Next to salt, black pepper is the most commonly used seasoning in a significant number of households. It’s a true tabletop staple, both at home and in restaurants, and finds its way into a majority of dishes, whether you’re aware it’s there or not.
The thing is, black pepper uses are almost endless.
Yes, you can sprinkle it on steak, but it adds an earthy, subtle heat to proteins of all sorts.
Stir it into a Black Pepper and Beer Brine, in order to embed flavor into slow-roasted meats like turkey, or even select lighter options like Grilled Salmon, with black pepper playing a dual role as both marinade, and soy sauce-spiked glaze.
So, while black pepper will always be a go-to solo seasoning, it should be equally appreciated for the way it punches up sauces of all sorts.
Invigorate your greens, by tossing Spinach Salad with Smoked Black Pepper Buttermilk Dressing, or Romaine with Creamy Pepper Parmesan Dressing.
Drizzle ice cream or oatmeal with Peppered Date Syrup.
Or form a base for vinaigrettes and more with DIY Black Pepper Berry Vinegar.
In fact, we’re fans of using the sweet, spicy and acidic liquid in a Black Pepper Berry Shrub Cocktail, combined with sugar, vodka, and a splash of fizzy seltzer.
Black pepper is truly a superstar behind the bar — try that Peppered Date Syrup in a Black Pepper Date Cocktail, and use the spice to rim the glass of a Black Pepper Bloody Mary.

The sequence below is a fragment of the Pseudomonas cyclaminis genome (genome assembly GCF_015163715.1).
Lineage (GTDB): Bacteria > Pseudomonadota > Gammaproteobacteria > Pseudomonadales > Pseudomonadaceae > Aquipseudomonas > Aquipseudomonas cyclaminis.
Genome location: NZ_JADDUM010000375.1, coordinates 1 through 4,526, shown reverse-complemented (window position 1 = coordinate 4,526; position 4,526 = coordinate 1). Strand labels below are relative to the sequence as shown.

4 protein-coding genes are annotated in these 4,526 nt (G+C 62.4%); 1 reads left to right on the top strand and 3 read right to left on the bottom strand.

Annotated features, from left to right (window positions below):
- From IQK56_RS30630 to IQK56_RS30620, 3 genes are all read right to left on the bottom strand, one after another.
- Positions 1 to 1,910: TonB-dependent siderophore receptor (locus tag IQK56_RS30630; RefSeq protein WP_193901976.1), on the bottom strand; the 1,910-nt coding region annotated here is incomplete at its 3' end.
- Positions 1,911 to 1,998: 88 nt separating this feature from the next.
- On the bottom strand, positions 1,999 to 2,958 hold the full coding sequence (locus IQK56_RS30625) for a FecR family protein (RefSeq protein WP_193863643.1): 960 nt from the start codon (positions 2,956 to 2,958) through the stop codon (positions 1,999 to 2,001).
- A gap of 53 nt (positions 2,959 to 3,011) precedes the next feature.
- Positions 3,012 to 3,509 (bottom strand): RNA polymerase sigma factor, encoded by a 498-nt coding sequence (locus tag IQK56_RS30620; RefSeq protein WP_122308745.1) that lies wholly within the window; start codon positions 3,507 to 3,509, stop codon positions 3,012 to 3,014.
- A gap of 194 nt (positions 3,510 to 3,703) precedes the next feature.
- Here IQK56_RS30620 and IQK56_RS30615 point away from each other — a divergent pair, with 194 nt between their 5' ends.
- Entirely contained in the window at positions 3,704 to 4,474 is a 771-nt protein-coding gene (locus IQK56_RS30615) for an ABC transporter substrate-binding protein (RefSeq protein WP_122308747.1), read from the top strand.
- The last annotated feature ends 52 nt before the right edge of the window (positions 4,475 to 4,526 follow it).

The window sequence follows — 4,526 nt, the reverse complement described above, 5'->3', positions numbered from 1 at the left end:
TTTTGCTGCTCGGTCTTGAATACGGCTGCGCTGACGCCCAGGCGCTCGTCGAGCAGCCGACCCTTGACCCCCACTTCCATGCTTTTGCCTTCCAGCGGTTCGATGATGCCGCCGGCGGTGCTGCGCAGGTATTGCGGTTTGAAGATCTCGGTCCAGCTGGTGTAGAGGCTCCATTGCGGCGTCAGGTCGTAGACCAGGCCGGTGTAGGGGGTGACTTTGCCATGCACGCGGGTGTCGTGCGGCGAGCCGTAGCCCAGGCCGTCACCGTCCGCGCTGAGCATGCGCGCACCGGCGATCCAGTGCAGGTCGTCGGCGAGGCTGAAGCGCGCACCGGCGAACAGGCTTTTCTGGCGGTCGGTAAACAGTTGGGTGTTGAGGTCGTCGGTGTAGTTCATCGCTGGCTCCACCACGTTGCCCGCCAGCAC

You see, the drinking properties of pepper go well beyond your basic chai tea recipe!
It’s also shockingly great in baked goods, which deliciously showcase black pepper’s impressive ability, to ping pong between sweet and savory. Cheddar and Black Pepper Biscuits, and Brazilian Cheese Rolls with Rosemary and Black Pepper, are more expected examples.
But did you know it’s in the batter of our Black Forest Skillet Cake?
Or turns humble fruit into a showstopping dessert, in Grilled Angel Food Cake with Peppered Berries?
And while salted caramel has been on trend for some time now, we’ve got our eye on the next big thing — Salt and Pepper Caramel Sauce; a perfect partner for roasted pears.
Then there’s the German cookie, Pfeffernuesse, traditionally prepared at Christmas. We have a feeling you’ll enjoy the black pepper-based treat year round!
That said, the floral, pitch dark spice can easily overwhelm the palate.
So how much is too much pepper? When it’s finely ground for sauces, baked goods, cocktails and such, less than a teaspoon is generally enough.
As a coarsely ground crust, you can likely get away with a tablespoon or more.
But whether you use a palm-full or a pinch, one thing is certain…almost everything is better with black pepper!